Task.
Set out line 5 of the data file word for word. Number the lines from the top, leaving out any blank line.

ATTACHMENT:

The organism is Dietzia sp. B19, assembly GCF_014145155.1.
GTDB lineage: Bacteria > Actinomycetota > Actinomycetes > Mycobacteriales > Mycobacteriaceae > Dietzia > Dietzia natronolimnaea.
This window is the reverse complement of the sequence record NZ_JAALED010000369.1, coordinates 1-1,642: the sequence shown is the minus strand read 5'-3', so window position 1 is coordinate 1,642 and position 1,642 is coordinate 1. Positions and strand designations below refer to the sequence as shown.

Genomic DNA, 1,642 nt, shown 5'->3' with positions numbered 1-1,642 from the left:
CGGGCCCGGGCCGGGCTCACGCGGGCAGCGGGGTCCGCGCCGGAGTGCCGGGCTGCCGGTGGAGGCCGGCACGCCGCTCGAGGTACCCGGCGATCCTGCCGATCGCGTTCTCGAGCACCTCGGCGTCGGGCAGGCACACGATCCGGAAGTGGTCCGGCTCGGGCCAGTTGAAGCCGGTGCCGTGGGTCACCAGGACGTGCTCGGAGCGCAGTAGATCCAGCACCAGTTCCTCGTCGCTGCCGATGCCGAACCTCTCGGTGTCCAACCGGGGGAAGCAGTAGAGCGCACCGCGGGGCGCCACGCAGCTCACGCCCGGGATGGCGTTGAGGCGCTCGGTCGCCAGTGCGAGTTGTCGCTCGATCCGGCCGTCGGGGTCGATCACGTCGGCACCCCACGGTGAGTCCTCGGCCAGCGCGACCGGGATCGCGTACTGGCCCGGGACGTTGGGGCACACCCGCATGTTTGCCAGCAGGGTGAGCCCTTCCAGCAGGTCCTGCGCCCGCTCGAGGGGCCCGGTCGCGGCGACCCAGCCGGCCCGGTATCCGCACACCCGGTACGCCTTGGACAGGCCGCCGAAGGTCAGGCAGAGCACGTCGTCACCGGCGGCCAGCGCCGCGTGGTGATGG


CGGGCCCGGGCCGGGCTCACGCGGGCAGCGGGGTCCGCGCCGGAGTGCCGGGCTGCCGGTGGAGGCCGGCACGCCGCTCGAGGTACCCGGCGATCCTGCCGATCGCGTTCTCGAGCACCTCGGCGTCGGGCAGGCACACGATCCGGAAGTGGTCCGGCTCGGGCCAGTTGAAGCCGGTGCCGTGGGTCACCAGGACGTGCTCGGAGCGCAGTAGATCCAGCACCAGTTCCTCGTCGCTGCCGATGCCGAACCTCTCGGTGTCCAACCGGGGGAAGCAGTAGAGCGCACCGCGGGGCGCCACGCAGCTCACGCCCGGGATGGCGTTGAGGCGCTCGGTCGCCAGTGCGAGTTGTCGCTCGATCCGGCCGTCGGGGTCGATCACGTCGGCACCCCACGGTGAGTCCTCGGCCAGCGCGACCGGGATCGCGTACTGGCCCGGGACGTTGGGGCACACCCGCATGTTTGCCAGCAGGGTGAGCCCTTCCAGCAGGTCCTGCGCCCGCTCGAGGGGCCCGGTCGCGGCGACCCAGCCGGCCCGGTATCCGCACACCCGGTACGCCTTGGACAGGCCGCCGAAGGTCAGGCAGAGCACGTCGTCACCGGCGGCCAGCGCCGCGTGGTGATGG